“This is one of the very biggest that we have gone into,” says Iceland’s Special Prosecutor into the banking crisis, Olafur Thor Hauksson about a large series of raids yesterday.
Some 70 people took part in the raids connected to Glitnir Bank. The Special Prosecutor used staff from the police force in Reykjavik, Akureyri and Hvolsvollur, members of the elite Viking Squad, financial officers from the national police and FME financial regulator staff members in the raids.
Yesterday began with surprise raids on ten houses, and more followed as the day progressed. There were nearly 20 before the day was over. “It is normal process that when it comes to light that materials can be found elsewhere, we need to go and search there,” Hauksson told Visir.is.
It has not been ruled out that former major shareholders and managers at Glitnir will be brought in for interrogation, although Hauksson’s team has not yet asked the courts to remand anybody in custody.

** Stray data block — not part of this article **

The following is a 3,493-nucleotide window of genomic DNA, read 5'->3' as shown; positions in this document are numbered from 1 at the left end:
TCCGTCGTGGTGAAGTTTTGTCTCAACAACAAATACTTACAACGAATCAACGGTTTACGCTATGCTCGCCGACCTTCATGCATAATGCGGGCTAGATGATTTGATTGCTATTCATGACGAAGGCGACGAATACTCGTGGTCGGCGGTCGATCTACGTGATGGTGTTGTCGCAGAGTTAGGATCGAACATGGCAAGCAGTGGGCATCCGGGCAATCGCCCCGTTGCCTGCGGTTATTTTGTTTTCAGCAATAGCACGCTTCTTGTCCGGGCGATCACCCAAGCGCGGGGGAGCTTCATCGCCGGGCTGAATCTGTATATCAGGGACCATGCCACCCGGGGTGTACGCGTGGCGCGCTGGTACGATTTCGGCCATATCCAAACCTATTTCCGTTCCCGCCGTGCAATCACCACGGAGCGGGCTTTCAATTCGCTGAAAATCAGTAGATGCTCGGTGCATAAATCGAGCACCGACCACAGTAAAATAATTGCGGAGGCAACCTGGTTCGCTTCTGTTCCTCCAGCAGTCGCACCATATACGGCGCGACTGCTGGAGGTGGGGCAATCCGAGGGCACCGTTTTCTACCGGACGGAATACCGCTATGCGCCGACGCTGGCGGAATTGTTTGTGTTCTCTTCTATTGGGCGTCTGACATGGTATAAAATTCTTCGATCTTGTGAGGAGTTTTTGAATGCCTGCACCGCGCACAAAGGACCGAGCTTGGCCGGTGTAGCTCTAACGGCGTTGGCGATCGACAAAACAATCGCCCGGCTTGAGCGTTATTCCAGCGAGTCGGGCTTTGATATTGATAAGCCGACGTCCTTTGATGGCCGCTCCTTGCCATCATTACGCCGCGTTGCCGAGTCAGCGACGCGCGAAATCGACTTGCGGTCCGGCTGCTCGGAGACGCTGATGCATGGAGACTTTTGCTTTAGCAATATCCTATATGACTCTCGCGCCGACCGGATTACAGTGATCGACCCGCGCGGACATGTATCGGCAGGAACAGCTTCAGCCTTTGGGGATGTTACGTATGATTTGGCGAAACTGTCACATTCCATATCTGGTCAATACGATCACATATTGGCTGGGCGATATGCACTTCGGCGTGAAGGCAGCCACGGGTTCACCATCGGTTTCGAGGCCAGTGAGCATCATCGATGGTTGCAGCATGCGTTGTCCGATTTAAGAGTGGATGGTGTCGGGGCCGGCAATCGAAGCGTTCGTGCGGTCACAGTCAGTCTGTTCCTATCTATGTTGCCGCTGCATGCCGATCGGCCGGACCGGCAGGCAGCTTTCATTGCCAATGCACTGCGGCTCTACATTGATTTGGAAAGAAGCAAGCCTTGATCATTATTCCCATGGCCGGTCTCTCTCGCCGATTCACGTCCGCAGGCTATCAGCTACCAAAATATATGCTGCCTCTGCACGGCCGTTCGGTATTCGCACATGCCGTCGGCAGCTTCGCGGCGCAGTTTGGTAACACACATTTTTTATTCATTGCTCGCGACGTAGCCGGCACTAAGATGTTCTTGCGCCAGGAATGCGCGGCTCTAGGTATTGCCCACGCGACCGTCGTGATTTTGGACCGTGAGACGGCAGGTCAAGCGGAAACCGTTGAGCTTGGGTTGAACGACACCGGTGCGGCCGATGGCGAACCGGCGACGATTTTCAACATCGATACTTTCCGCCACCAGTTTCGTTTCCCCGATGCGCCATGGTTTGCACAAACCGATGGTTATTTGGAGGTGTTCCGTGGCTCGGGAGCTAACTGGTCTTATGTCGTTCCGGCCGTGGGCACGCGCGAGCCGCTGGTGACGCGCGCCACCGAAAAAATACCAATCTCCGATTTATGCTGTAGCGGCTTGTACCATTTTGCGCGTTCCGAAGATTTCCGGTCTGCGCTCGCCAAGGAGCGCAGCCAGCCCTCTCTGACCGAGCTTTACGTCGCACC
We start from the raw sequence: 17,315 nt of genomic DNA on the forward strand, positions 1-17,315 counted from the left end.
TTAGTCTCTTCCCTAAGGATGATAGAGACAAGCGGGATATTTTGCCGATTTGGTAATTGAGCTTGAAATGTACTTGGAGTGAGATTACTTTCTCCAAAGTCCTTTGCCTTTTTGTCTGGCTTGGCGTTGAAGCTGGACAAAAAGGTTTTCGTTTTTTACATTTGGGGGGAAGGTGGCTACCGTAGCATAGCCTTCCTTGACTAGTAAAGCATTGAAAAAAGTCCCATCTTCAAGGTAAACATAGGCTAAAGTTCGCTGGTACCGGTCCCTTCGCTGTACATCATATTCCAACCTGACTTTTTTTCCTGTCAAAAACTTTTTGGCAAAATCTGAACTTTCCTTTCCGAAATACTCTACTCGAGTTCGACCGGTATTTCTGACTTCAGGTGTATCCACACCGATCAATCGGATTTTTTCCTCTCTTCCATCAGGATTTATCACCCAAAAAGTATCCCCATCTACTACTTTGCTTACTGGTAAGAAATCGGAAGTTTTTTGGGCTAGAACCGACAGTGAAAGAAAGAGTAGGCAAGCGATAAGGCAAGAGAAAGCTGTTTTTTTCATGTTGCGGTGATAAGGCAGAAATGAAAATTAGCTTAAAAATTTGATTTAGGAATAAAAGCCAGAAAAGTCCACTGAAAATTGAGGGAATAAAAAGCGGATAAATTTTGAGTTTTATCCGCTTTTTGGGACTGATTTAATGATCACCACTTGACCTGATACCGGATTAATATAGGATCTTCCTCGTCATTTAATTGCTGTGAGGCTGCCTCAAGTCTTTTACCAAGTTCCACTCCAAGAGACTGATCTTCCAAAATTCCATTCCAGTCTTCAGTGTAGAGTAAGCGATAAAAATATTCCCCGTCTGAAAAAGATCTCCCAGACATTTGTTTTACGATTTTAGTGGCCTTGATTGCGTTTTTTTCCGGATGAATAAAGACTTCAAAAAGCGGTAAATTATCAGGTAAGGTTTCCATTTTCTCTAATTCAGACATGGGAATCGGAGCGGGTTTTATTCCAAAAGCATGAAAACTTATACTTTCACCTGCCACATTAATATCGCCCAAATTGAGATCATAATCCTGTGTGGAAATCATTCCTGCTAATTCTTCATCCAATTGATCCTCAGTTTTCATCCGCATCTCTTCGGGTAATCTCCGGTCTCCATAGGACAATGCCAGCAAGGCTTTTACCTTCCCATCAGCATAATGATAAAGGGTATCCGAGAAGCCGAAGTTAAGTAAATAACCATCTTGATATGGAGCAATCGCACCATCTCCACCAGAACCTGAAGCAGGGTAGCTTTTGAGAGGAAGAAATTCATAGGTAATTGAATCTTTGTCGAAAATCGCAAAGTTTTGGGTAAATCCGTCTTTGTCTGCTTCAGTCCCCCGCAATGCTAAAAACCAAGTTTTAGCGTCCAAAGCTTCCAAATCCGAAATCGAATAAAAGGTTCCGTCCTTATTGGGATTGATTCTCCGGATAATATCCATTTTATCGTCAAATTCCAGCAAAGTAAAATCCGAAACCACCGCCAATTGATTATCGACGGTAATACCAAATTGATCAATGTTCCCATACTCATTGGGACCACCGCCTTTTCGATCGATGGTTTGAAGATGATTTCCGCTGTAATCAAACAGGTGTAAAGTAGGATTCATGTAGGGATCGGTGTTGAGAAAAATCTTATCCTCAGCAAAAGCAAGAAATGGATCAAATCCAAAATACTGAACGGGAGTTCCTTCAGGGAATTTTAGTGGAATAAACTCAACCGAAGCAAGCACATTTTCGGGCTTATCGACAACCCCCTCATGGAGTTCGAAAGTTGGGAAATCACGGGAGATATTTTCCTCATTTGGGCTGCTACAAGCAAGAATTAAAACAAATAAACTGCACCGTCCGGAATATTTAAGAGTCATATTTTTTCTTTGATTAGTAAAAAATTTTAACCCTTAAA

Ten people were questioned in connection with the investigation yesterday. Among them were Bjarni Johannsson, former Glitnir business manager; Gudny Sigurdardottir, who worked in the loans department; and Thorvaldur Ludvik Sigurjonsson, president of Saga Investment Bank. Other Saga employees and former Glitnir employees were also questioned. Some people were arrested, but it has not been revealed how many.
The Special Prosecutor told Bylgjan radio this morning that his office has not requested any of the arrested people be held in custody. Police can hold people for up to 24 hours without court permission.
Former Glitnir president, Larus Welding is expected to come to Iceland from London voluntarily tomorrow to be questioned, according to Frettabladid.
Despite the fact that the specific breaches of law currently under investigation were probably carried out by people other than Glitnir’s top managers, the law still states that the final blame lies with the bank board and owners.